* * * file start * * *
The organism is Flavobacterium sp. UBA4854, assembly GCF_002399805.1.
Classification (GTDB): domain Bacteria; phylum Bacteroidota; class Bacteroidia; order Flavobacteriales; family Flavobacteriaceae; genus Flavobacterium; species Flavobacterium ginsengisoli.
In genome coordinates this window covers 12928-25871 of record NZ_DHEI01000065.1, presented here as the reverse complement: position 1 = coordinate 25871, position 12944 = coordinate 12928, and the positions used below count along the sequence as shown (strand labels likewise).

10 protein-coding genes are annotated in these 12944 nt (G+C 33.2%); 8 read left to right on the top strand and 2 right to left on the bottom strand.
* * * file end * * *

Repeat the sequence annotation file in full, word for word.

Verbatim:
The organism is Flavobacterium sp. UBA4854, assembly GCF_002399805.1.
Classification (GTDB): domain Bacteria; phylum Bacteroidota; class Bacteroidia; order Flavobacteriales; family Flavobacteriaceae; genus Flavobacterium; species Flavobacterium ginsengisoli.
In genome coordinates this window covers 12928-25871 of record NZ_DHEI01000065.1, presented here as the reverse complement: position 1 = coordinate 25871, position 12944 = coordinate 12928, and the positions used below count along the sequence as shown (strand labels likewise).

10 protein-coding genes are annotated in these 12944 nt (G+C 33.2%); 8 read left to right on the top strand and 2 right to left on the bottom strand.